Cerebral Upheaval with Dan Sugarman of As Blood Runs Black - Life on the Road: Removing the Veil
That journal entry right there was just a brief description of the daily ups and downs of being on the road. Keep in mind that it was also only one of the four major trailer issues that we had on this tour ALONE.
After a quick and shitty trailer repair early the following morning, the same issue resurfaced again on June 27 going from Boise, Idaho to Sacramento, California. We actually had to skip the Sacramento show so that we could get a legit repair done and then drive straight from Boise, Idaho to San Francisco. Awesome, right?
And to make things even better, when we arrived at The Fillmore in San Francisco, we discovered a massive pool of engine coolant surrounding our van. This was only one day after we had just barely avoided the second near tour-ending catastrophe.
We somehow miraculously recovered in time though, which was great. The issue in SF was that the van had basically pissed out all of the engine coolant liquid through a hole in the hose. Upon bringing the van into the nearest shop for inspection and repair, we were told that our water pump was ALSO broken. Cha-CHING!
And don't think it stops there either! On August 17 in Fort Lauderdale, Florida, we had another major axle issue that threatened to keep us from finishing out the rest of the tour. We were on the complete opposite side of the United States in the most southern tip of Florida. We could have been stranded there for days. Lucky for us, though, we had a mechanic who was a part of the tour package, Oceano's driver, Adam Lavesque -- a great drummer, hard working and an all around awesome dude, who is a master repair-man. He told us about a few of the options that we had if we wanted to make it to Texas. We made the decision to saw off the bent part of the axel and weld on a new straightened axel tip so that we could begin the 20-plus hour drive from Fort Lauderdale to Houston. What a damn long day that was.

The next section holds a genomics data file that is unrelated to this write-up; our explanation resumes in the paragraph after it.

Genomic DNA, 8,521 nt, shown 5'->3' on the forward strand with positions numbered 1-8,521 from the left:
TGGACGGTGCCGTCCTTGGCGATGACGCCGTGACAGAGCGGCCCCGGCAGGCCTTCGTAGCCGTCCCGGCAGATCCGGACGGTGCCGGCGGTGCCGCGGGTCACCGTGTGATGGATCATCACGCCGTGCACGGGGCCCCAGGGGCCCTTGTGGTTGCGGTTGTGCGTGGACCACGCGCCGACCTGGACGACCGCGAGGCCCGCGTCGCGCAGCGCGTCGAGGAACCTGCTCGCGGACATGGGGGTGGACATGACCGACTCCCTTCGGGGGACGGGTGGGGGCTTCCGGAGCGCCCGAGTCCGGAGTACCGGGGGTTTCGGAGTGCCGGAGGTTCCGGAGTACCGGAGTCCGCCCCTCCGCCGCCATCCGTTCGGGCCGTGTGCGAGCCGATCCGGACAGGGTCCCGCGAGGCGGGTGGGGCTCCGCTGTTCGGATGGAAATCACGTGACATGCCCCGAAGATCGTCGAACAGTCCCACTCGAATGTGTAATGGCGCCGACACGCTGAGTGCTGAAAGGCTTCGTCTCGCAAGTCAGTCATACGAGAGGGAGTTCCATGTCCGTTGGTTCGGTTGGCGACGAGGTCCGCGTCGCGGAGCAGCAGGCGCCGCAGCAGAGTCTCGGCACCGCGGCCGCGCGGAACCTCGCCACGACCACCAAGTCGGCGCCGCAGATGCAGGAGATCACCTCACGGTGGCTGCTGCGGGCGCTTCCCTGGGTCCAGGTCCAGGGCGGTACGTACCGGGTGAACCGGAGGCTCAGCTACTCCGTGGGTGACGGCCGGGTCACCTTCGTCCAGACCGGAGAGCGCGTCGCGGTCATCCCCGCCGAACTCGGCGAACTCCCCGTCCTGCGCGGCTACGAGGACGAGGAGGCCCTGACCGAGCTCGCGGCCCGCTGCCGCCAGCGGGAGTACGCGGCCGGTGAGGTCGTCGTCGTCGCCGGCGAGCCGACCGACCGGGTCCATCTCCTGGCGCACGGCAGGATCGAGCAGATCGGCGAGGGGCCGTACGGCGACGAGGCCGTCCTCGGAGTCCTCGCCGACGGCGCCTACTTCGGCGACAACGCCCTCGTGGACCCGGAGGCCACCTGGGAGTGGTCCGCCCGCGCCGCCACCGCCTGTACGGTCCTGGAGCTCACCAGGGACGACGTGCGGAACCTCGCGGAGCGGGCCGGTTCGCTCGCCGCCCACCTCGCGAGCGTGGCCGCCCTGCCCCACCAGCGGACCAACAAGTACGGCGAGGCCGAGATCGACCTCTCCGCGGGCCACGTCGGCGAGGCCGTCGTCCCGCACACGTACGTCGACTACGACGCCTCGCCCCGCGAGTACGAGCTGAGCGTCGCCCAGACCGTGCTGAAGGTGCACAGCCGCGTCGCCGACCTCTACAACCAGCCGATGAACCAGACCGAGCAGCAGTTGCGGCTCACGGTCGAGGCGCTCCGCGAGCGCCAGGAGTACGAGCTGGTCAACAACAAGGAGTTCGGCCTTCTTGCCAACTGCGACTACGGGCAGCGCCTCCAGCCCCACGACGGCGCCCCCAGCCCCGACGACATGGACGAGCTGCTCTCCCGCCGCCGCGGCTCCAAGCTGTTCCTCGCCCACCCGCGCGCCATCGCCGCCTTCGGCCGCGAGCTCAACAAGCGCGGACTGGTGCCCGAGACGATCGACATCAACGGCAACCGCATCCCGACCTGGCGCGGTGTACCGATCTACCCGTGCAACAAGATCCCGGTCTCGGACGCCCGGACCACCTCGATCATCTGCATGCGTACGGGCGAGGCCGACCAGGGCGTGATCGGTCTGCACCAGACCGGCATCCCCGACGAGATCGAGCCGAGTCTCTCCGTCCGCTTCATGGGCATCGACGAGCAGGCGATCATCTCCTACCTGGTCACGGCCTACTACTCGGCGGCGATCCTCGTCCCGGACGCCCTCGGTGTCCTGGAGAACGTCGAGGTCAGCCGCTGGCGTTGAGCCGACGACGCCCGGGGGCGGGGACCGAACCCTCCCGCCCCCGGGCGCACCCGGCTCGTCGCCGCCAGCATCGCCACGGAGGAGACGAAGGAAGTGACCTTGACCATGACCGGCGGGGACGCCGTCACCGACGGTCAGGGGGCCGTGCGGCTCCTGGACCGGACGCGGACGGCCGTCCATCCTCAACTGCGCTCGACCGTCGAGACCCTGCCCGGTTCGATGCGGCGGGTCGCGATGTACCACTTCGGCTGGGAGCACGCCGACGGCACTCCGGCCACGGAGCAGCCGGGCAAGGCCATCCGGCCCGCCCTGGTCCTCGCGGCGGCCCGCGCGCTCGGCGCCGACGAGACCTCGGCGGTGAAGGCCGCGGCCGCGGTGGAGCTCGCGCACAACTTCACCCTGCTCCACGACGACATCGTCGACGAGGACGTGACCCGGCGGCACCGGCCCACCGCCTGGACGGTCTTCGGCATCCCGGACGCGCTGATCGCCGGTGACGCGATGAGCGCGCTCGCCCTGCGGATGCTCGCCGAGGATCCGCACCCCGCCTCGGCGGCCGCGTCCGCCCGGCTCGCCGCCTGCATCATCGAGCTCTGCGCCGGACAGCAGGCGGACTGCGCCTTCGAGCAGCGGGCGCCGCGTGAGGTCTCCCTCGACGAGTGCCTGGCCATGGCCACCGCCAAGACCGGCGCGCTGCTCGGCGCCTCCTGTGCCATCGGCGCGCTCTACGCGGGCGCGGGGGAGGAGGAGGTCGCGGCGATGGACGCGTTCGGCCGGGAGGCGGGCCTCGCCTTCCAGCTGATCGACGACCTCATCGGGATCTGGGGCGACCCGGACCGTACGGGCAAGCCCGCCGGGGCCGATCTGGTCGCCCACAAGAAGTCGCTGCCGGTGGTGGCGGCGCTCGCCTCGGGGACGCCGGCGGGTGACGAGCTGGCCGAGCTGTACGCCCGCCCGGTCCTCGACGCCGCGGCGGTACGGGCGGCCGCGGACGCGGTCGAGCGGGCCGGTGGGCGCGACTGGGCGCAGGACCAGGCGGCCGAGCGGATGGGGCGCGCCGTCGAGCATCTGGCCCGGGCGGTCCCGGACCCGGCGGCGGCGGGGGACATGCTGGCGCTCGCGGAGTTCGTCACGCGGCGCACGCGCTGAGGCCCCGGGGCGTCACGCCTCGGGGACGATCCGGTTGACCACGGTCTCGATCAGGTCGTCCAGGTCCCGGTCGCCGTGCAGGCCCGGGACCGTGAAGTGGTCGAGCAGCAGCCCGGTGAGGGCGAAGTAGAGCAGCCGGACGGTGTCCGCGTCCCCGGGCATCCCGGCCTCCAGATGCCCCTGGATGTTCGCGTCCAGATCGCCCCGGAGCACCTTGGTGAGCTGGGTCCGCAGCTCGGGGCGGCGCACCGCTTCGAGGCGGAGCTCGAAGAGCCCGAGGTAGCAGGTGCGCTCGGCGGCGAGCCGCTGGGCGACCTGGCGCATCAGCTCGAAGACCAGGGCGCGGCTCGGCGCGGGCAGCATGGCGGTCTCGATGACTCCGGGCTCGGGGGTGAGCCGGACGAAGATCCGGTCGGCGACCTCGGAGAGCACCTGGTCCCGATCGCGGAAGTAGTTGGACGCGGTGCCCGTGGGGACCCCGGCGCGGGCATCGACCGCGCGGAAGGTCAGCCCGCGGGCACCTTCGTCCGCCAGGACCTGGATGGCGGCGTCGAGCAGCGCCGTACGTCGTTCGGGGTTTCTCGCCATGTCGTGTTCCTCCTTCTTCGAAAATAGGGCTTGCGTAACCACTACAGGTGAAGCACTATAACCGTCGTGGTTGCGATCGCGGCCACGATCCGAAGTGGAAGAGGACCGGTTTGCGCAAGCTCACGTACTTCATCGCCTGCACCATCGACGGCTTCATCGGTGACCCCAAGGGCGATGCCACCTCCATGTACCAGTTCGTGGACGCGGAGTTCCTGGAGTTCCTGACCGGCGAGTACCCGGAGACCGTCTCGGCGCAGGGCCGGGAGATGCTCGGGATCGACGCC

Everything was finally starting to look up, and the sun was-a-shinin’, if you will. And after three major trailer issues that threatened our means of transportation, we thought we had finally dodged all of the bullets. But this gun was still loaded, apparently.
We were ready to finish out the last three days of The Summer Slaughter tour, and couldn't wait to get home. The last three days of the tour were in Texas. That state always treats us right, and this time was no exception. All three shows there were highlights of the tour when I look back on our trip, and I can't wait to get back over there and play again.
The last day of the tour was in Dallas. It was a night full of raging, saying goodbye to some of my favorite bands and friends in the world, and realizing the time of my life was quickly coming to an end.
The last show of the tour definitely ended on a high note for us. All that was left for us to do was a 24-plus hour drive home from Dallas to Los Angeles. Yippee?
Excitement to get in our beds and sit on our own porcelain thrones was high. We were ready for the trek to begin. Our guitarist Greg started out the drive, and then our drummer Lech put in some work.
By the time my driving shift came around early in the morning the next day (about 6 a.m.), I was ready to hammer out some serious mileage and get our asses home.
I was maybe 20 miles into my shift and had just purchased my coffee and sunflower seeds -- my vices for staying awake -- when BOOM! We popped a trailer tire. Not the biggest problem in the world for most people, except that most people have a jack and a road worthy spare tire on hand! Our only spare tire was SHOT. It had saved the day for us one to many times before, and another long journey on that thing would not be a good idea. Not to mention, we didn't have a handle for our tire jack to jack the damn trailer up.
We sat on the side of the road, waiting ... and waiting ... in the middle of Nowhere, Texas with nothing to do and no way to fix the problem, when all of a sudden, after waiting on the side of the road for a long while, dealing with serious stress and taking turns kicking each other in the ass, a good man with all the tools we needed stopped behind our busted ass trailer to help us out. We told him we were on our way home to Los Angeles, and he quickly got what we needed out of his truck and helped us get back out on the road in no time.